Off the Run Treasury

Off the run Treasury definition


Off the run Treasury bills, notes, bonds are U.S treasury securities of various maturities that were issued at any time previous to the most recent issue of those maturities. For instance, when the U.S. Treasury Department releases the latest one-year Treasury note, that note will be referred to as the on the run Treasury, while all previous issues of the one-year Treasury note will become off the run Treasury securities. Off the run Treasury securities typically sell for less than on the run issues due to lessened liquidity and lower demand; in many cases, off the run Treasuries offer a higher yield in order to compensate for the reduced liquidity they provide.

How off the run Treasury securities work


At periodic intervals the U.S. Treasury holds securities auctions at which the prices of specific Treasury bonds and notes are determined; investors bid on the specific bonds and notes and the overall price is determined based on the bids received and the overall amount of demand for the particular securities. The securities issued at the conclusion of these auctions are known as on the run Treasuries, since they constitute the results of the currently on the run Treasury auction. All previous securities of the same maturity are then considered to be off-the-run Treasury securities and are no longer directly available from the Treasury Department; instead, they must be obtained from secondary markets and other investors.

Off the run Treasury prices


Because off the run Treasury securities are sold on a secondary over-the-counter market, off the run Treasury prices typically are less expensive and offer higher yields in order to attract buyers more readily. Off the run Treasuries are less liquid than the current issue; as a result, investors pay a premium price for the luxury of liquidity that on the run Treasury securities provide.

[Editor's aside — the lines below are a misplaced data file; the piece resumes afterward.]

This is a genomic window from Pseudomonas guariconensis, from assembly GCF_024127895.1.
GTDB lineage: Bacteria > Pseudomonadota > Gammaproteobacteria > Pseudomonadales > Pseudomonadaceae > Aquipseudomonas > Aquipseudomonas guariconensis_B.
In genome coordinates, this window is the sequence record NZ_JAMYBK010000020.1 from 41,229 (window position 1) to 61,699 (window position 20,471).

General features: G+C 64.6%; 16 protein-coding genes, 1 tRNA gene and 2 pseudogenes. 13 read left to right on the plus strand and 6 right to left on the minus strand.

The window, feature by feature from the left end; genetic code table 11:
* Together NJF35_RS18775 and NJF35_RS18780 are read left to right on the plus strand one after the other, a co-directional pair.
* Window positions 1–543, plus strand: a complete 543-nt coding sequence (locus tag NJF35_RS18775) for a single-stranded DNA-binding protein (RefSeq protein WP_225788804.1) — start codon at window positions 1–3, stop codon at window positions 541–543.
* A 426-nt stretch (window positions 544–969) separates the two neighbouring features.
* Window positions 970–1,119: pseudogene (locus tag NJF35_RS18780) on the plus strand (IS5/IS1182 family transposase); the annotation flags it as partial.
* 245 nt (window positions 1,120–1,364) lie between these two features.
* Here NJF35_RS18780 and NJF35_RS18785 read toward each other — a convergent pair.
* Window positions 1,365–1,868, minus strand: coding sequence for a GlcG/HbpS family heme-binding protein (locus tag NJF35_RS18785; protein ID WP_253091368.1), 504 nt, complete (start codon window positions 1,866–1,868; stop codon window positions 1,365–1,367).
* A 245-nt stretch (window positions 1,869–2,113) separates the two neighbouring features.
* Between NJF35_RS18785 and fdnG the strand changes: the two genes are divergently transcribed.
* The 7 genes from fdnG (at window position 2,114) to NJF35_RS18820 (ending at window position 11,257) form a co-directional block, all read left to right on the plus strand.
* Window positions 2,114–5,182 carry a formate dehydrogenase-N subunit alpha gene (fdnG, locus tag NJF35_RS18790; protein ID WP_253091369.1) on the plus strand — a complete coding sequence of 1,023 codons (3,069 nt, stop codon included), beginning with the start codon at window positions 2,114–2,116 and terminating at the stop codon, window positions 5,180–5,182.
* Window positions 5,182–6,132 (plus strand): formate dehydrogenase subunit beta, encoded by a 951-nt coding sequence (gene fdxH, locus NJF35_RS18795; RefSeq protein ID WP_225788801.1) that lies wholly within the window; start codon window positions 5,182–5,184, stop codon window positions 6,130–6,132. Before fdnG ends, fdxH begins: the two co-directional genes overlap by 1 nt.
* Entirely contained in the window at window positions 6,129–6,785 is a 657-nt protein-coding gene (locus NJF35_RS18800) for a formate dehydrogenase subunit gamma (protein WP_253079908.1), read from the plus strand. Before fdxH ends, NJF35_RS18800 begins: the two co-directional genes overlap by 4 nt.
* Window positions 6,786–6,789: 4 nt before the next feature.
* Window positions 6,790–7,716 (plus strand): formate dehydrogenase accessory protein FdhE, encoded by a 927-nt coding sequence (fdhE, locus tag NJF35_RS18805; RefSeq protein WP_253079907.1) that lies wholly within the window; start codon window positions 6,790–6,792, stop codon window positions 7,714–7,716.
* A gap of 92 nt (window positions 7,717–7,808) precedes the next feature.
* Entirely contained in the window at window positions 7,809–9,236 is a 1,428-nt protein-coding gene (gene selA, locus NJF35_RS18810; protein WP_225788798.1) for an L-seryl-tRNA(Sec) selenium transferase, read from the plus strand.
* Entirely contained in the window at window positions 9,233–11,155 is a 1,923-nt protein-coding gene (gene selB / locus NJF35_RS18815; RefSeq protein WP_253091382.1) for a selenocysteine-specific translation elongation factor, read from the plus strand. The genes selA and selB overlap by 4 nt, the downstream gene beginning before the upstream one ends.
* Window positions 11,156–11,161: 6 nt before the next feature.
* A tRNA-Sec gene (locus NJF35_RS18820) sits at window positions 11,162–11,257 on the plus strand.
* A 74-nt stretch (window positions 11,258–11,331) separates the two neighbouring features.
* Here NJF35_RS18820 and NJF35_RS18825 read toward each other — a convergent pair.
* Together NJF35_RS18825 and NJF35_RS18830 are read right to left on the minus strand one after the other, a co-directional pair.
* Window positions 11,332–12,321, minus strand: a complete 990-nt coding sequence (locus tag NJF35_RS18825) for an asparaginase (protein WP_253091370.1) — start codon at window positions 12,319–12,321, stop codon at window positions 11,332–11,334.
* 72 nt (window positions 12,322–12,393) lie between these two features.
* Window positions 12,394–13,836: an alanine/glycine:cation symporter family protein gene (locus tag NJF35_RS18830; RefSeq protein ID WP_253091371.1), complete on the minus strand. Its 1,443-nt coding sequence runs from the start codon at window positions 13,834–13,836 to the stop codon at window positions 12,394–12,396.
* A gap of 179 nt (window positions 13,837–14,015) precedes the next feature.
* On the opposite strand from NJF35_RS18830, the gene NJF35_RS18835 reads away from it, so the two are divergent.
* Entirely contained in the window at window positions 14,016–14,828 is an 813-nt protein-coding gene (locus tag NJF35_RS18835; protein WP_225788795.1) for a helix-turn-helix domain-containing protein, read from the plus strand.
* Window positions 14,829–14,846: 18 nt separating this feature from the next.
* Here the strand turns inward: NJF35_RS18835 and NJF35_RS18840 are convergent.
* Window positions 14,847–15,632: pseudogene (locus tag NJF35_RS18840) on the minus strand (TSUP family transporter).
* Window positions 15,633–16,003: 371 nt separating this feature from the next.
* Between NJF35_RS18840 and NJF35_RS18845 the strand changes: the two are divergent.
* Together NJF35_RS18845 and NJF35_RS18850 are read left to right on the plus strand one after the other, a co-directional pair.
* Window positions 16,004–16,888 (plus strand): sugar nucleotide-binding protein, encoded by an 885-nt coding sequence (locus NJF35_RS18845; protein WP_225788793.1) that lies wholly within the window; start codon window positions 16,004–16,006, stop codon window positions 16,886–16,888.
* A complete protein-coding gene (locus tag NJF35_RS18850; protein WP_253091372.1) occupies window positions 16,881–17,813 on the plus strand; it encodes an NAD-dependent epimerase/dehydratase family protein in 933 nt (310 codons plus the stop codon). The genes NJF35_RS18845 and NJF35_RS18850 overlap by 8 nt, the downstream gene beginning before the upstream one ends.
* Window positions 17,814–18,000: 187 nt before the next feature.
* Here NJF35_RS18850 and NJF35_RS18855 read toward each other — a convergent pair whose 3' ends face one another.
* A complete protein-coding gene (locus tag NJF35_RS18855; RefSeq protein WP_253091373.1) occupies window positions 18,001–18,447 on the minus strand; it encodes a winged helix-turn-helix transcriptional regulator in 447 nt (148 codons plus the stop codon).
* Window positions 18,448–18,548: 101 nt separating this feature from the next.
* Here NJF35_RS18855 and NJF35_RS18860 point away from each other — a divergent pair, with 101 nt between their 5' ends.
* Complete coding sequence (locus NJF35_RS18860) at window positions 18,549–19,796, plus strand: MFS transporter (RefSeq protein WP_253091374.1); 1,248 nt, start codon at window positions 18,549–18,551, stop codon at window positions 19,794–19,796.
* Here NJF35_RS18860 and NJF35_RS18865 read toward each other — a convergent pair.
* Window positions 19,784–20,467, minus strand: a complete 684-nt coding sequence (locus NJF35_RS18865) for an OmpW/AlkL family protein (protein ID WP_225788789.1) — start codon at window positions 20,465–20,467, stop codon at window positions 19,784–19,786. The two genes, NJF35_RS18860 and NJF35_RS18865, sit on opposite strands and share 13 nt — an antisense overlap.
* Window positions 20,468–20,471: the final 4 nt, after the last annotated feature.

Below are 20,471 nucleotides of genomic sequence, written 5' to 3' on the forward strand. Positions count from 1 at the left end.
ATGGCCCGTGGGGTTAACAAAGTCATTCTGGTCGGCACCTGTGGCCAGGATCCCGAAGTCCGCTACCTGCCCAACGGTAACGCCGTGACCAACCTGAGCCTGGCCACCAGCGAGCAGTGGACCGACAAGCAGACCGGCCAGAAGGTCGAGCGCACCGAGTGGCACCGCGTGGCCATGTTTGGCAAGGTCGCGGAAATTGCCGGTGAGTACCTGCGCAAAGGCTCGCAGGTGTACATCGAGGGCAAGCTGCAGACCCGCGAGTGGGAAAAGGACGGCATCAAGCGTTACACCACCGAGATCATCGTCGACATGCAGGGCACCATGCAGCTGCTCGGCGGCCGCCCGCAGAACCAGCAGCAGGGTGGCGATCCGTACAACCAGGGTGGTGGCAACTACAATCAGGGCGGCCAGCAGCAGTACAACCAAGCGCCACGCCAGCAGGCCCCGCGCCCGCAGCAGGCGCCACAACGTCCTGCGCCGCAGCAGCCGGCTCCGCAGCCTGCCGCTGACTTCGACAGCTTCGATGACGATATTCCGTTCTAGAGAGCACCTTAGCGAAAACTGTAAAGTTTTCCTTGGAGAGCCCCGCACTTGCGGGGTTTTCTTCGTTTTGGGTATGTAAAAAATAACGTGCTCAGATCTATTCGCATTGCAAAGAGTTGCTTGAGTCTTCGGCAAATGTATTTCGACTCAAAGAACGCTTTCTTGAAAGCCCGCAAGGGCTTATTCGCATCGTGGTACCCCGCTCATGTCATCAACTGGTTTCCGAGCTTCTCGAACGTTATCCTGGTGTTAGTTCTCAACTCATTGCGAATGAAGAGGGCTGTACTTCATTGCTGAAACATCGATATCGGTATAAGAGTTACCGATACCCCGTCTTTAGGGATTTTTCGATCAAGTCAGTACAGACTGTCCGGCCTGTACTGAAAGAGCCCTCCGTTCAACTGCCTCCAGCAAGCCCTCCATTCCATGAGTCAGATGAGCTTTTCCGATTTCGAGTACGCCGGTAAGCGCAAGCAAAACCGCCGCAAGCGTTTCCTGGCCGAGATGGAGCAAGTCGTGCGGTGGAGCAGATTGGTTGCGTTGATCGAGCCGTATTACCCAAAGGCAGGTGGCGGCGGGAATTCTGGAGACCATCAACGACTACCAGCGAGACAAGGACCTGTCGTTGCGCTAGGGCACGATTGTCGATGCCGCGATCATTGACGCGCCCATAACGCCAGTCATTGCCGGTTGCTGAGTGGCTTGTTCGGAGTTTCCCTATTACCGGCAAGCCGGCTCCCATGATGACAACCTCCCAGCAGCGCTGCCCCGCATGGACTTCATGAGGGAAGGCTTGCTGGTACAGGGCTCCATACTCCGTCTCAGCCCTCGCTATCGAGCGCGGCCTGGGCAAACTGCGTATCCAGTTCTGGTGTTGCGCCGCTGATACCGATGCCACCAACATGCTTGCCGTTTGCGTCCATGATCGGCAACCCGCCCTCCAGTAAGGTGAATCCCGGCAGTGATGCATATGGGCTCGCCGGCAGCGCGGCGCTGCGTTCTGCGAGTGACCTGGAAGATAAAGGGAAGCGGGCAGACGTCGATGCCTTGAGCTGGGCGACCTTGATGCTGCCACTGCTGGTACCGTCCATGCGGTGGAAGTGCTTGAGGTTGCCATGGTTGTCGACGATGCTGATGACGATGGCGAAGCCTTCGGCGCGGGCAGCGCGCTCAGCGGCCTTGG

Off the run Treasury yield curve applications


In most cases, analysts and investment brokers use the on the run Treasury yield curve as a benchmark for determining the price of fixed income securities. However, in certain cases it is preferable to use the off the run Treasury yield curve prices rather than the most currently issued Treasury securities as a basis for calculating the yield curve. This situation usually arises when the demand for on the run Treasuries is extremely high and that demand creates temporary price distortions. By deriving yield curve figures from the off the run Treasury prices rather than the current on the run Treasury issue, investment analysts can ensure that temporary fluctuations in demand do not skew the yield curve calculations or the pricing of fixed income investments.

Conclusions


For most investors, purchasing off the run Treasury securities on the secondary market can provide significant benefits as part of an overall investment portfolio. Risk-averse investors can achieve slightly higher returns on their investment by choosing off the run Treasuries rather than opting for the more popular current issues of Treasury securities.
Tim Ord
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